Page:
Doesn’t a Delegate hold the instance reference anyway, so that the object does not get freed as long as the delegate exists (unless you use “WeakAddressOf”)? So, the instance must be stored in the delegate - what could be the reason for not passing it when calling the instance method, then?


@Stephen Dodd I believe that you got this wrong. If you hold on to the Delegate and if you use AddressOf with a global or shared method, then you can convert the value from AddressOf to a Ptr and back to a Delegate just fine. It’s only with instance methods, where this fails. Have you checked?

I had a look at the disassembly and I think I know where the bug is.

With a delegate there are two entry points:

  1. The entry into the target method that you used with AddressOf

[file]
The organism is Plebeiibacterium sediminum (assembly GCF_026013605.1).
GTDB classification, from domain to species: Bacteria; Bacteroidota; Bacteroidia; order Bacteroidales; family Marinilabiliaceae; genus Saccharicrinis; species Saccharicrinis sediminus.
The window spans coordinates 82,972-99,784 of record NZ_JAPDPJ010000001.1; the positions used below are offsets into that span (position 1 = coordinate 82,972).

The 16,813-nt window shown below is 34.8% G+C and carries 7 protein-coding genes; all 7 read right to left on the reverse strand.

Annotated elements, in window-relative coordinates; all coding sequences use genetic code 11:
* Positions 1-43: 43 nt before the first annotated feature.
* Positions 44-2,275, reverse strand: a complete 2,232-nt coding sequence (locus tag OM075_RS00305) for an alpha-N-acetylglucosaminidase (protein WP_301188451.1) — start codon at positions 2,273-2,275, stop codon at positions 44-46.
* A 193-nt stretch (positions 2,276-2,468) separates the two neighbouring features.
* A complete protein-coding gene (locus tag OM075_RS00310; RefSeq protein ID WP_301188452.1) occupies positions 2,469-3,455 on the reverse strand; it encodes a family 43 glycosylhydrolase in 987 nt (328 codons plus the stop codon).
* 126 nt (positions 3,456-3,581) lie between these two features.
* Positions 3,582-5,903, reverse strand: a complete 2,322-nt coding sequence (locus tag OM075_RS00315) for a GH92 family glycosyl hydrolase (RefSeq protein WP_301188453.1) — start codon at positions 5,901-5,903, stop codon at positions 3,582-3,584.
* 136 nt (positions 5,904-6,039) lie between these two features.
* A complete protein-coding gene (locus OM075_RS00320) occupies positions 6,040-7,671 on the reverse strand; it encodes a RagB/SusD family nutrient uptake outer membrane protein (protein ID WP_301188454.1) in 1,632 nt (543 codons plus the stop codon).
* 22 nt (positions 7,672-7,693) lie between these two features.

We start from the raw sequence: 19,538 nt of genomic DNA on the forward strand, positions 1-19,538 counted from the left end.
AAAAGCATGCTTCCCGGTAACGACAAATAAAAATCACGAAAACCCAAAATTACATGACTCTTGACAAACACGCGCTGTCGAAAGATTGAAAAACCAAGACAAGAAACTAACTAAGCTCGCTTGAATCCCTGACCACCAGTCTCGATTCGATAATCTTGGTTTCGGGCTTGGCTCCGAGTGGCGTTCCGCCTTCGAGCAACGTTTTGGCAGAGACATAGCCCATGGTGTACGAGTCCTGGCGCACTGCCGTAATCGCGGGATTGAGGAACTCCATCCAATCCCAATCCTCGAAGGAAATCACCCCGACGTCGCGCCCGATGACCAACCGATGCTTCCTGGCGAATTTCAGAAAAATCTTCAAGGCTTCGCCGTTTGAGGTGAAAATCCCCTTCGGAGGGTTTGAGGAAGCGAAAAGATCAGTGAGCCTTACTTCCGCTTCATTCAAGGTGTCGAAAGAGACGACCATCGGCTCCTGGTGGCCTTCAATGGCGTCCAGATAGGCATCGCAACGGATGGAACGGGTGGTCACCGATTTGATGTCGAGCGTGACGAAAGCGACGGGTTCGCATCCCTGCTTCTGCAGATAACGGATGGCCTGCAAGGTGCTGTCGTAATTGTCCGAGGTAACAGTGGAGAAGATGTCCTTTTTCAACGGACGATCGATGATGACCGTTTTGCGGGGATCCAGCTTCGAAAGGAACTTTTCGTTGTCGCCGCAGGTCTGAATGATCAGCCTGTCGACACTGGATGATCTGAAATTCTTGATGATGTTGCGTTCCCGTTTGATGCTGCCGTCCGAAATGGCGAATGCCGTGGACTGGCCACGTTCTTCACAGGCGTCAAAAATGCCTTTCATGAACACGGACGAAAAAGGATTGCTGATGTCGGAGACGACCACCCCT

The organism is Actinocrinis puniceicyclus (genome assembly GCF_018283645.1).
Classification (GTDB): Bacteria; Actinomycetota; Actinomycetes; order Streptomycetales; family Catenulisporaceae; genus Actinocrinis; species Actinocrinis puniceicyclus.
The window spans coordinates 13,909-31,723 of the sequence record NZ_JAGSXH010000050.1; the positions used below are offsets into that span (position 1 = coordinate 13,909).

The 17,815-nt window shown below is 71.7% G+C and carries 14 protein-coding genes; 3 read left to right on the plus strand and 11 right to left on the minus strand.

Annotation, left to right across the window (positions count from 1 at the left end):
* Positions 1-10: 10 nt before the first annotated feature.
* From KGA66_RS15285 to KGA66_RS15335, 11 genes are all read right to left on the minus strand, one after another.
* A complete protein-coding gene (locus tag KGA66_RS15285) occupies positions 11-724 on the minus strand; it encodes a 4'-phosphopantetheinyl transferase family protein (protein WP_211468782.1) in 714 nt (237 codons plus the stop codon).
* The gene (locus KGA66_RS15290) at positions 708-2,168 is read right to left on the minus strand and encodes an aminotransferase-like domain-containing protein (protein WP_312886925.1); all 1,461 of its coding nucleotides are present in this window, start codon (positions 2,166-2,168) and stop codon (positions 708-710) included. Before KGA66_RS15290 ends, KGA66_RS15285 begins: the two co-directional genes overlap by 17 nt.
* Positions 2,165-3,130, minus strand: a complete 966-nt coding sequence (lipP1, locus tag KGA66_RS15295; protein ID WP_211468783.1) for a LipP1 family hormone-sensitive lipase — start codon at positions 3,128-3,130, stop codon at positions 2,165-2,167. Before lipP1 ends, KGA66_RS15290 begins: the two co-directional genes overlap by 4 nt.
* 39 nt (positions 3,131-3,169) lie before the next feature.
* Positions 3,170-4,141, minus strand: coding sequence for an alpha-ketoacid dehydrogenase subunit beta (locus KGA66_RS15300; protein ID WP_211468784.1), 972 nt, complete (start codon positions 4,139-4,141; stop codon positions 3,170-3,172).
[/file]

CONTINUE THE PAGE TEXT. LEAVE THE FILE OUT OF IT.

2. The stub code that Xojo generates and that sets up the calling environment for the target method, such as setting the self parameter if the target is an instance method.

When you create a delegate and call its Invoke method, then Xojo jumps to #2, i.e. the stub, that in turn calls #1, the target.

But when you convert a Delegate to a Ptr, then you get not the entry to the stub (#2) but to the target (#1). Which means that the necessary stub code does not get executed, hence self is not set as required.

Would the Delegate’s Ptr conversion return the address of the stub, we should be fine and not get crashes.

And if Xojo is concerned that this could break existing code because existing code may not be holding on to a Delegate (and thus the stub code would get overwritten, leading to a crash on invocation), this could be easily solved as well, with a test in the Ptr conversion: If the stub is for an instance method, then return the entry to the stub, and if it’s to a global/shared method, then return, like, now, the ptr to the target.